But you see, that's all untrue. I am strong - well, I'm not physically very strong, but my body does function reasonably well and I can do most ordinary tasks. Even when I'm at my best I can't do heavy lifting, and I can't do long hours of physical work either ... but why should I think that I could? I have a small body and it's not well trained. I have weak joints that need to be protected. If I push my body beyond it's limits, all I will end up doing is injuring myself and then I'll need even more help. That would be stupid. Better to share the workload with others whose bodies are better suited to the hard labour, or to take it slowly and do only what my little body can safely do in a day, and no more.

And I am dedicated - I pursue the things I believe are right and the dreams I have for myself and my family with a sometimes frightening level of obsession. I don't need help because I'm too lazy to do things on my own ... I need help because my dreams are even bigger than what one person to realize all on her own.

And, I am smart - I read, research, and generally make well-informed decisions. When I need help to figure something out, it's not because I'm too dumb to do it by myself ... it's because I'm smart enough to ask for more input so that I can make a better choice in the end.

It can be so very hard to be a friend to yourself,though. It's so easy to beat yourself up, to let that little voice in your head start ranting about how you're weak and lazy and stupid. I'd never speak to a friend that way ... in fact, I'd never speak to a stranger that way ... so why would it be okay to talk to myself like that?

It's not.

So ... yeah, I need a lot of help right now. Someone else has to feed the sheep today. Someone else needs to mop the floors this week. Someone else needs to empty the dishwasher this evening.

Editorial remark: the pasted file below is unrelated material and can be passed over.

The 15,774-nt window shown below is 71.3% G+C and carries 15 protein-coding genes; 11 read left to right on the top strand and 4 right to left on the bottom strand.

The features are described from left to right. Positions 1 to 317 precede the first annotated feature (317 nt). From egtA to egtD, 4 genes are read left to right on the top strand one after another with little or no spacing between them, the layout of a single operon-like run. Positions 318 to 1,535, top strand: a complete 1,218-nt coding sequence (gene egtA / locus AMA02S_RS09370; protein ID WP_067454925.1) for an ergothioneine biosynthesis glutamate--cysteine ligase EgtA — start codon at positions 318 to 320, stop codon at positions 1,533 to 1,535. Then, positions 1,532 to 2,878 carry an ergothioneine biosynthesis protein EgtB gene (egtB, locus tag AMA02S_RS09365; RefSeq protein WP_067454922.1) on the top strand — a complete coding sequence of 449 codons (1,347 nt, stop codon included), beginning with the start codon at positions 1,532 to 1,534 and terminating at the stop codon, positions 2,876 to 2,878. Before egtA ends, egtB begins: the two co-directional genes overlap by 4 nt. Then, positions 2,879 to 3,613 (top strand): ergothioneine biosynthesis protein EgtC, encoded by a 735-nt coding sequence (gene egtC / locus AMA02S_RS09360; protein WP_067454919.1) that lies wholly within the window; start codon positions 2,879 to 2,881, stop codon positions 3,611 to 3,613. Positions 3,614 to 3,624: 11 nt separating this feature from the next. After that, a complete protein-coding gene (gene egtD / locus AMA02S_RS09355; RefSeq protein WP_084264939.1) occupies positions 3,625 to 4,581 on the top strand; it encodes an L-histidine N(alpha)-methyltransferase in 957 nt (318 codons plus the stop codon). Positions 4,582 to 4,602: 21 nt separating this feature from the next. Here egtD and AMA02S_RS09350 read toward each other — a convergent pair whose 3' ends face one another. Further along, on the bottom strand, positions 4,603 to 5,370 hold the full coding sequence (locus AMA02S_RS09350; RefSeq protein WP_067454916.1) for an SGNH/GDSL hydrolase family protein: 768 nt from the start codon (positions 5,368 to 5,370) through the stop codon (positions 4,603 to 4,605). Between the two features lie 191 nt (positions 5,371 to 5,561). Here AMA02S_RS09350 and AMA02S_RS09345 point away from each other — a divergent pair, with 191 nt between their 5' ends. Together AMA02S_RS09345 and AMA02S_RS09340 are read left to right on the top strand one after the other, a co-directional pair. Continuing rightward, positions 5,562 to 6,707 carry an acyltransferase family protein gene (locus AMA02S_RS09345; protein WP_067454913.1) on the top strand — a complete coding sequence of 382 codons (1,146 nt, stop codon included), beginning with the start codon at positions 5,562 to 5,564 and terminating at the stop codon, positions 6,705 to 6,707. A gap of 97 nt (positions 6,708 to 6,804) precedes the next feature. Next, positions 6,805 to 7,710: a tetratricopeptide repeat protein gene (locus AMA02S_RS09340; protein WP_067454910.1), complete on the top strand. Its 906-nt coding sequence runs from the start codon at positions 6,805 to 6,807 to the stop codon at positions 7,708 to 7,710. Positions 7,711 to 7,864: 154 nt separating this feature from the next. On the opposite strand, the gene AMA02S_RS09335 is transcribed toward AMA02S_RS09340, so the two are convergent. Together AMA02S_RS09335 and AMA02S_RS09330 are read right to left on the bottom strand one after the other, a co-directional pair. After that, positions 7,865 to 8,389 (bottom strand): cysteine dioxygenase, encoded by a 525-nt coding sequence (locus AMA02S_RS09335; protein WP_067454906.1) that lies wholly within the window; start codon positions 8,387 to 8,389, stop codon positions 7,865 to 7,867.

But this is why we live in families, in communities, and not as solitary, lonely people. There is someone else to do the jobs this week that I cannot do - several someone else's in fact, and they are all willing to help. Some other week, when it's their job that remains undone because they are sick or preoccupied or grieving or busy, well, then it will be my turn to help.

Today, though, it is my turn to be helped, and I need to accept the help with as much grace as I would give it, were it the other way around.

After all, it's really not so hard to say "thank you for helping me, I really needed it".

And to smile when I say it.


  1. Anonymous11:20 pm

    Receiving will equal giving when practiced with
    honesty and sincerity; the giving and receiving
    become both generous acts. These actions express
    to the receiver, “you make a difference” and to the
    giver, “thank you for your kindness.” When we
    genuinely both give and receive, we become richer
    with a connection to that person, inspiring our lives.
    From Mission Possible Website and your Mom.

  2. Oh, if only I couldn't relate quite so well.

    I hope you heal quickly and completely.

  3. Ah, finally I am starting to feel improved. What a rough go this was - the antibiotics were, indeed, the root cause of the horrendous exhaustion but what a lesson in understanding others whose bodies do not function within normal parameters.

    There is that old saying, 'be kind to everyone for you do not know what battles they are fighting'. My hearing loss and exhaustion carried no external signs but oh, what a battle.

    Fortunately for me, everyone around me was kind to me ... and I am learning, slowly, to be kind to myself as well.

    And, today the doctor checked my ear and said it is healing nicely, so that's very encouraging!